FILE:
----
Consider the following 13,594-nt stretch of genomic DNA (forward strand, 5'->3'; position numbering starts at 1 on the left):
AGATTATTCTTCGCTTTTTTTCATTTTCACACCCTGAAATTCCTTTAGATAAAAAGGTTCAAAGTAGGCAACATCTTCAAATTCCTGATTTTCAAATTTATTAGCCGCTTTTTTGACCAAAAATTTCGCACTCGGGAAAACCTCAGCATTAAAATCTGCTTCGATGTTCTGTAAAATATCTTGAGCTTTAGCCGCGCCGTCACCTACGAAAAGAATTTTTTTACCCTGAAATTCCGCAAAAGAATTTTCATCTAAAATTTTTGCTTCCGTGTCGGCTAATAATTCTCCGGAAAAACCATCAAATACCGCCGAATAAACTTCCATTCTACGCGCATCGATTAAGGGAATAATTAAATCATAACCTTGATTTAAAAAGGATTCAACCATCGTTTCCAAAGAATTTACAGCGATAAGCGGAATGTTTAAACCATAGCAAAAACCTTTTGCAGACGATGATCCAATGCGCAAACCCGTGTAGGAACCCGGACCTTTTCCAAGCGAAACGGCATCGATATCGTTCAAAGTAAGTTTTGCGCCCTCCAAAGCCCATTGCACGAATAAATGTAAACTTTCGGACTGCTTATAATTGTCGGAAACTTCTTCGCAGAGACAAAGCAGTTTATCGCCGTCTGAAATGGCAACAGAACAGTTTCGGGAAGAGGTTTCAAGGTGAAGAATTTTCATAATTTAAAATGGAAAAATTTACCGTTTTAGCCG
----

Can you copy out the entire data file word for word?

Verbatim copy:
Consider the following 13,594-nt stretch of genomic DNA (forward strand, 5'->3'; position numbering starts at 1 on the left):
AGATTATTCTTCGCTTTTTTTCATTTTCACACCCTGAAATTCCTTTAGATAAAAAGGTTCAAAGTAGGCAACATCTTCAAATTCCTGATTTTCAAATTTATTAGCCGCTTTTTTGACCAAAAATTTCGCACTCGGGAAAACCTCAGCATTAAAATCTGCTTCGATGTTCTGTAAAATATCTTGAGCTTTAGCCGCGCCGTCACCTACGAAAAGAATTTTTTTACCCTGAAATTCCGCAAAAGAATTTTCATCTAAAATTTTTGCTTCCGTGTCGGCTAATAATTCTCCGGAAAAACCATCAAATACCGCCGAATAAACTTCCATTCTACGCGCATCGATTAAGGGAATAATTAAATCATAACCTTGATTTAAAAAGGATTCAACCATCGTTTCCAAAGAATTTACAGCGATAAGCGGAATGTTTAAACCATAGCAAAAACCTTTTGCAGACGATGATCCAATGCGCAAACCCGTGTAGGAACCCGGACCTTTTCCAAGCGAAACGGCATCGATATCGTTCAAAGTAAGTTTTGCGCCCTCCAAAGCCCATTGCACGAATAAATGTAAACTTTCGGACTGCTTATAATTGTCGGAAACTTCTTCGCAGAGACAAAGCAGTTTATCGCCGTCTGAAATGGCAACAGAACAGTTTCGGGAAGAGGTTTCAAGGTGAAGAATTTTCATAATTTAAAATGGAAAAATTTACCGTTTTAGCCG